Central Valley Charters Firing on All Cylinders

November 16, 2011

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In recent years, we have seen an increase in activity in charter schools in the Central Valley, especially schools founded by family farm-based organizations and foundations connected to these organizations. In addition to serving students well, these schools have become actively engaged in the broader movement, to the benefit of charter schools in the Central Valley and beyond.

The Paramount Bard Academy (PBA), for example, opened its doors to students in grades 6-12 in the southern San Joaquin Valley of California in August 2009. PBA offers a singular program, distinguished by a lengthened school day, block scheduling, and an early college curriculum that moves students toward the completion of college courses in 11th and 12th grade. These college courses are part of the regular curriculum, and challenge students to exceed their own expectations. All college courses earn Bard College credit at no cost to the student, with a school-wide goal that at least 95 percent of students will complete high school with a minimum of 30 college credit hours.

Another school, Grimmway Academy, opened in August 2011 to nearly 300 students in grades K-3 (the school will add a new grade each year until it reaches a maximum of 560 students in grades K-6). It was approved by the Kern County Board of Education with a 7-0 vote after Arvin Union School District rejected its petition. Founder Barbara Grimm-Marshal from the Grimm Family Education Foundation has thrown herself into the Central Valley charter community, offering Grimmway Academy's Bakersfield campus as the site of the first-ever CCSA regional meeting in Kern County, just eight weeks into the school's inaugural year.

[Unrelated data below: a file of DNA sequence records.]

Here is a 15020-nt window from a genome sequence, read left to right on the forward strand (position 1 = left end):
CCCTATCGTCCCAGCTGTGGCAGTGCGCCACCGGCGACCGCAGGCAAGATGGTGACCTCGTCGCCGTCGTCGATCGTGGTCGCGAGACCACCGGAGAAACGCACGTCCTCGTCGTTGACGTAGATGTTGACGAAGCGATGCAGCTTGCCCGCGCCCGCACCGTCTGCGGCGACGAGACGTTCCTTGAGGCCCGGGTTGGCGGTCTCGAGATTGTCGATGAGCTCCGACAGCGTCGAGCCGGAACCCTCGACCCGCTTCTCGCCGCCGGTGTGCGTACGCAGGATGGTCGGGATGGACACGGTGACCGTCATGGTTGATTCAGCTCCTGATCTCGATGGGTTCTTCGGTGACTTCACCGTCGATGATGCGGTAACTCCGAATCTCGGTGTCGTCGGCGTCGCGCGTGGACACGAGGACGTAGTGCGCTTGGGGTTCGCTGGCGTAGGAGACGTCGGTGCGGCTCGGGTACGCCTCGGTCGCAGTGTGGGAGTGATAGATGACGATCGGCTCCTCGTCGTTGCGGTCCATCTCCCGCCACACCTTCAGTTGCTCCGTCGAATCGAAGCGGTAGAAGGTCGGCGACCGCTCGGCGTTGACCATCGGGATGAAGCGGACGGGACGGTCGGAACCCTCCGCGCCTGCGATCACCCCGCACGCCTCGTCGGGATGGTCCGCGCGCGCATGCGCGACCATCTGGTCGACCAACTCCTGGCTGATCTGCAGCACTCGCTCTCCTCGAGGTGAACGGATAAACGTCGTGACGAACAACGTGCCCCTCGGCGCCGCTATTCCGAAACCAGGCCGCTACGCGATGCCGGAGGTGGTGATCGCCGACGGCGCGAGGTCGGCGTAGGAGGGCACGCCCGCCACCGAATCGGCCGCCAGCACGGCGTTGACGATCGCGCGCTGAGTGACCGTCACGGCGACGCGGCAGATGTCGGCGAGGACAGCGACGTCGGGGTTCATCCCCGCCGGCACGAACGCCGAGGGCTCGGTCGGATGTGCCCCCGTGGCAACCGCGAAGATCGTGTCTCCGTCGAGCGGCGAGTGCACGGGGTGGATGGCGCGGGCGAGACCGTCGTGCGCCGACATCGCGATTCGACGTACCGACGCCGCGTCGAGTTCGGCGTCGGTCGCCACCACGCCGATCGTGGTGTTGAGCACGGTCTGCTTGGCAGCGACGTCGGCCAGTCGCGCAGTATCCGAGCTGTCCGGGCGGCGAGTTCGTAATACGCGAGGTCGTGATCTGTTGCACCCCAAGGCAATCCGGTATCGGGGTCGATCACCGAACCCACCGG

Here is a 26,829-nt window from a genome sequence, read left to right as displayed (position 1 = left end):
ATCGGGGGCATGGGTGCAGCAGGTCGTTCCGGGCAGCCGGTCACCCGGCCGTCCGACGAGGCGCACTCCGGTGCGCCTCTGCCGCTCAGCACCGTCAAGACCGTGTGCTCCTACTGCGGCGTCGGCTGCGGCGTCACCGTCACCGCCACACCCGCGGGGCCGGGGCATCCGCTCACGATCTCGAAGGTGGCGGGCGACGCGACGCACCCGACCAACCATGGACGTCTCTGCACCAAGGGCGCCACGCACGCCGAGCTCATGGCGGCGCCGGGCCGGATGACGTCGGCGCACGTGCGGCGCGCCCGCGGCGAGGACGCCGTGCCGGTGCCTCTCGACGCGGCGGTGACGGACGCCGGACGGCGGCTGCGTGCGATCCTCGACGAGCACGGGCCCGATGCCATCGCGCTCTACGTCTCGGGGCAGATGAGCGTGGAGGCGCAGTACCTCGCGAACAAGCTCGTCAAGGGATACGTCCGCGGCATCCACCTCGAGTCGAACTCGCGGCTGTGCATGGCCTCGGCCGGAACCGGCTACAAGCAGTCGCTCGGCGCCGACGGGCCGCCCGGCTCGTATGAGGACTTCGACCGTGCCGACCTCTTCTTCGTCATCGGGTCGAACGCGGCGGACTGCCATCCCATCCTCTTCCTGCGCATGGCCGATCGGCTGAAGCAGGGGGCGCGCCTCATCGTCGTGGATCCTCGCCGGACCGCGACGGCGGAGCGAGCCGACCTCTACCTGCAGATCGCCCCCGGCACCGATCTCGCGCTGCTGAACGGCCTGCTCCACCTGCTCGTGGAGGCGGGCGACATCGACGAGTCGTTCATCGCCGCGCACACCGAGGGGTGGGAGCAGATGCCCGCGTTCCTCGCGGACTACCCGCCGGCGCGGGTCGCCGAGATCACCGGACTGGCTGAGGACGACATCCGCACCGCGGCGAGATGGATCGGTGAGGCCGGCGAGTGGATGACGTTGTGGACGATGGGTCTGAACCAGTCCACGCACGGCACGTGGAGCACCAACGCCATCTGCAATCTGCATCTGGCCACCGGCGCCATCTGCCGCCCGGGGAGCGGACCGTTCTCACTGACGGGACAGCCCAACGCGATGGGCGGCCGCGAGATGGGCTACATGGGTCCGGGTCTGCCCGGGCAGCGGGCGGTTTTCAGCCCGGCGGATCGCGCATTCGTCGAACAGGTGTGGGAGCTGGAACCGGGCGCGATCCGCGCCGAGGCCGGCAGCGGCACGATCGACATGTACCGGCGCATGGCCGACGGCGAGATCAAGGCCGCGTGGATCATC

"From the initial concept, Grimmway Academy became a reality in less than a year and a half," Grimm-Marshall told Bakersfield.com. "Our journey to this point would have been much longer had we not had the resources to draw from as a member of the California Charter Schools Association," she added. Hosting the regional meeting was the school's "opportunity to say thank you."

Grimm-Marshal also hosted a meeting to discuss issues relevant to the charter school movement at the Grimm Family Education Foundation offices with CCSA President and CEO Jed Wallace and a number of California legislators. Attending the meeting were State Senator Jean Fuller, Assembly Member David G. Valadao, and Assembly Member Shannon Grove. Also in the meeting was staff from Congressman Kevin McCarthy's office, community members and representatives from Grimmway Academy & Paramount Bard Academy.

The legislators in attendance were very supportive of charter schools, and the group discussed the importance of charters in the educations system as well as challenges in the legislature facing charters. "It's always a good idea to sit down and share information, even with those who agree with our agenda," said Cynthia Bryant, CCSA's senior vice president, Government Affairs. "Meetings like this make a difference for the movement, which is why CCSA provides resources to make it easy for members to organize and hold them successfully. Building relationships with legislators and other policymakers is critical to the success of charter schools."

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